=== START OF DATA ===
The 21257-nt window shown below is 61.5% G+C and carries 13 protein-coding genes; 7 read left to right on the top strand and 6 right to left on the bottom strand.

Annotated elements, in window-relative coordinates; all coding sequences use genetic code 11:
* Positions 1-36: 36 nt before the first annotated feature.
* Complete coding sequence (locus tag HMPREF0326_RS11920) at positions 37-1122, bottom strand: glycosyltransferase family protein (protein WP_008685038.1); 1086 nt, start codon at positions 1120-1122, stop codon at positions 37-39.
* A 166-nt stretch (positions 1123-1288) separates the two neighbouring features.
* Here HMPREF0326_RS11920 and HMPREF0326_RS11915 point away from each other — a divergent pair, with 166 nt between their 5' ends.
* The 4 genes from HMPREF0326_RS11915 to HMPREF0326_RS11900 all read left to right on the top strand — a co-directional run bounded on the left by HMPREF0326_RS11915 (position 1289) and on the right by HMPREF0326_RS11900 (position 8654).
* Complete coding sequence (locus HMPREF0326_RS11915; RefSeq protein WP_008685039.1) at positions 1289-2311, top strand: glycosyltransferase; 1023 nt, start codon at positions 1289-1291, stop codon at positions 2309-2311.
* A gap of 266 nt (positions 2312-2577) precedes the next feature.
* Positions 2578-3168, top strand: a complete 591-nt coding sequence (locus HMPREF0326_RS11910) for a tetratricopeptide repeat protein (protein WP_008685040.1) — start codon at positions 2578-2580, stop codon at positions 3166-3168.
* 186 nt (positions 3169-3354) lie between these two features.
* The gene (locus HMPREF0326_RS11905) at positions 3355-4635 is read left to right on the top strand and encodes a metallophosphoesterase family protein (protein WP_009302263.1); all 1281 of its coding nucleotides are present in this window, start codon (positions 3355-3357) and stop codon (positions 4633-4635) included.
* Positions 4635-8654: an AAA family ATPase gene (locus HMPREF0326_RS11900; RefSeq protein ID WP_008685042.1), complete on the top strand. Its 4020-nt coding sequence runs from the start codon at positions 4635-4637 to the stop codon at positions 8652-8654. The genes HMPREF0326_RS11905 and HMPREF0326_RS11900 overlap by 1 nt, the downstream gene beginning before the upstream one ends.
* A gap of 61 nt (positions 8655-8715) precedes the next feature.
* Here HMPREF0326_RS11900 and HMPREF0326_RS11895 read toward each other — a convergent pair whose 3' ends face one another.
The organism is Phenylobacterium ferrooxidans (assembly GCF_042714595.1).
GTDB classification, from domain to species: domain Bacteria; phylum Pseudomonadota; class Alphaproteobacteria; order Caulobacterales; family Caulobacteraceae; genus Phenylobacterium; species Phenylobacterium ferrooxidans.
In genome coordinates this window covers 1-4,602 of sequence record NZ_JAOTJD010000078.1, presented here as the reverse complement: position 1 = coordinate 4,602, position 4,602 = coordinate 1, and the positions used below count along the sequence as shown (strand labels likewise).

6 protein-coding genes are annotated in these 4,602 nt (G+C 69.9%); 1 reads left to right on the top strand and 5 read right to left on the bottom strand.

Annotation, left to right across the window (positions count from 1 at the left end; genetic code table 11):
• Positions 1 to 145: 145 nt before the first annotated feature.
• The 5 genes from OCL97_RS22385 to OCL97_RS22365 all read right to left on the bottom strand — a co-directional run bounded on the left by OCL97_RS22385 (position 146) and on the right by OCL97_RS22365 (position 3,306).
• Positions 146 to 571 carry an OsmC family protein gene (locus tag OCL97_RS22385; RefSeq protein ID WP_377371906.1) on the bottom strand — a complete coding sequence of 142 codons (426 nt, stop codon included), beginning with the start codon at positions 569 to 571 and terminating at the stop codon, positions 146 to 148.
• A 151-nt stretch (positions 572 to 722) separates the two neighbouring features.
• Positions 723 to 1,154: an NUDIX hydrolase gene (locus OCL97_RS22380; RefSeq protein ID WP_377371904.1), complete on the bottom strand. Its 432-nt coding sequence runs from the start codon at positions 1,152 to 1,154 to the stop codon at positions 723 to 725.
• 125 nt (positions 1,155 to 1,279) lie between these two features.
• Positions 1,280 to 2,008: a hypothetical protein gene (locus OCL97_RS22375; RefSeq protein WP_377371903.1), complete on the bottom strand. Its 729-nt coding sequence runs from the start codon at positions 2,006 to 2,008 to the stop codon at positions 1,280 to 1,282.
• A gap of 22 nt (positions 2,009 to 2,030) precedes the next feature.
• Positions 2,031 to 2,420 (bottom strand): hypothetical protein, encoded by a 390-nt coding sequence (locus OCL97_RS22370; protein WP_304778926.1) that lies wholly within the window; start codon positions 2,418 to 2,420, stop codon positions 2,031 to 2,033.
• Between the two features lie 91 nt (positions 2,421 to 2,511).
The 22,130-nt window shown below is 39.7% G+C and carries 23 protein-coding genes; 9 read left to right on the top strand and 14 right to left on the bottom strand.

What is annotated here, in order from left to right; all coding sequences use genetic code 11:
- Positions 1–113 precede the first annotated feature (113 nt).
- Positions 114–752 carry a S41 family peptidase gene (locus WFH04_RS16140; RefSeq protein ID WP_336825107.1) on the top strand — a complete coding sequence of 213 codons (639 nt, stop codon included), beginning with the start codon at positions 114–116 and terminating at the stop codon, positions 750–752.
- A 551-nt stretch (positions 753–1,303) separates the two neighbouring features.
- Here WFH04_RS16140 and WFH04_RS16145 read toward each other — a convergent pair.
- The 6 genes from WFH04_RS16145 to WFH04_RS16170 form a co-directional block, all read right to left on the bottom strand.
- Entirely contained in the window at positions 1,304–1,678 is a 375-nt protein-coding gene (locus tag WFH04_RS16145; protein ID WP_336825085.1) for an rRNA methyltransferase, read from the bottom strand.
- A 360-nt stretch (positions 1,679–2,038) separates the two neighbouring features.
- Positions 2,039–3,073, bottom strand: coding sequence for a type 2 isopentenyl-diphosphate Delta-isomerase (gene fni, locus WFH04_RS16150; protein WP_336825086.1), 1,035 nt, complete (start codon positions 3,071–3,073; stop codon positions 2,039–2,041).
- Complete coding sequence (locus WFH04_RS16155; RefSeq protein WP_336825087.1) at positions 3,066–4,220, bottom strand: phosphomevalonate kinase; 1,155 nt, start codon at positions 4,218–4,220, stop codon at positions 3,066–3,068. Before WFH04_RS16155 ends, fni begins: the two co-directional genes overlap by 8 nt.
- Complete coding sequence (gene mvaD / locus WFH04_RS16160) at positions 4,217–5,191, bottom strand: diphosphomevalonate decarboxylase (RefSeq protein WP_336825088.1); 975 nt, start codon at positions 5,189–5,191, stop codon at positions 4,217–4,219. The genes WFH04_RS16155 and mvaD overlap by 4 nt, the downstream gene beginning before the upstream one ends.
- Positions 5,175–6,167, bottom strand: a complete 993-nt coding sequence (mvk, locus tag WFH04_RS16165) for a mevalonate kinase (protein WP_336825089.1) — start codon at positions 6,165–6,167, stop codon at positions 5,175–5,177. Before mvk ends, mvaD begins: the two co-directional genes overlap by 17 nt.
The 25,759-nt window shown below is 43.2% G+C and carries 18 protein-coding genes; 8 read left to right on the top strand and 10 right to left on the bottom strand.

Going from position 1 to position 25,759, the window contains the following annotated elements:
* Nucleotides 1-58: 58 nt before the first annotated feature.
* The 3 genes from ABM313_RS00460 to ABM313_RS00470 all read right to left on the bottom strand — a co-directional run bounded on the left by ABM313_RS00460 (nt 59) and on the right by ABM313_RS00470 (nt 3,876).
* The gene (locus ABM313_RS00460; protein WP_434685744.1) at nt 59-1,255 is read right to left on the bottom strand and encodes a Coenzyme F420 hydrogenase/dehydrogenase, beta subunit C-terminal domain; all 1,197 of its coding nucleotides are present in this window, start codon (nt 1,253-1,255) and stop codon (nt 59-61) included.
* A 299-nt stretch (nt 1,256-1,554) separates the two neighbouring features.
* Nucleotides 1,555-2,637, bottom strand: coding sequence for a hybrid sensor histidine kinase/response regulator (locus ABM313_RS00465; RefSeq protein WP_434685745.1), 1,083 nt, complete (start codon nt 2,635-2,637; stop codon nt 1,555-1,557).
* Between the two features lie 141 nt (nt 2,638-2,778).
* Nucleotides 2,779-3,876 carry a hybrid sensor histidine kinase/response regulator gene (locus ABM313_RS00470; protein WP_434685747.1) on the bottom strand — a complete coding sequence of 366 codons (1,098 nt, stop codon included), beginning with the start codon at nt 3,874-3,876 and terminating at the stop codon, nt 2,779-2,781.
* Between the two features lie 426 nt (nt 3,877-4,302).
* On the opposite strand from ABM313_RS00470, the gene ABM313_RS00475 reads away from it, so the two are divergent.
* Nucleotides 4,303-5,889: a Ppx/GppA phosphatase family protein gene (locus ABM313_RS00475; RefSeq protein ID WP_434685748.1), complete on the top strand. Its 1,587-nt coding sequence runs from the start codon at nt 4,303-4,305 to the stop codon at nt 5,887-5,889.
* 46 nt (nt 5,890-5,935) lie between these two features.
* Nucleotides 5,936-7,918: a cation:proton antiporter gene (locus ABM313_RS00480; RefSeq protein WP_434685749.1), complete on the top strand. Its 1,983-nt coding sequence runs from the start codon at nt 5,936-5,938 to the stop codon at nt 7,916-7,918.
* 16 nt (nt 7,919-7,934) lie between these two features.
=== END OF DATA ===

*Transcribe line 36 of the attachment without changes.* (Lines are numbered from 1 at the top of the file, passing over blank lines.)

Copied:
- Here WFH04_RS16140 and WFH04_RS16145 read toward each other — a convergent pair.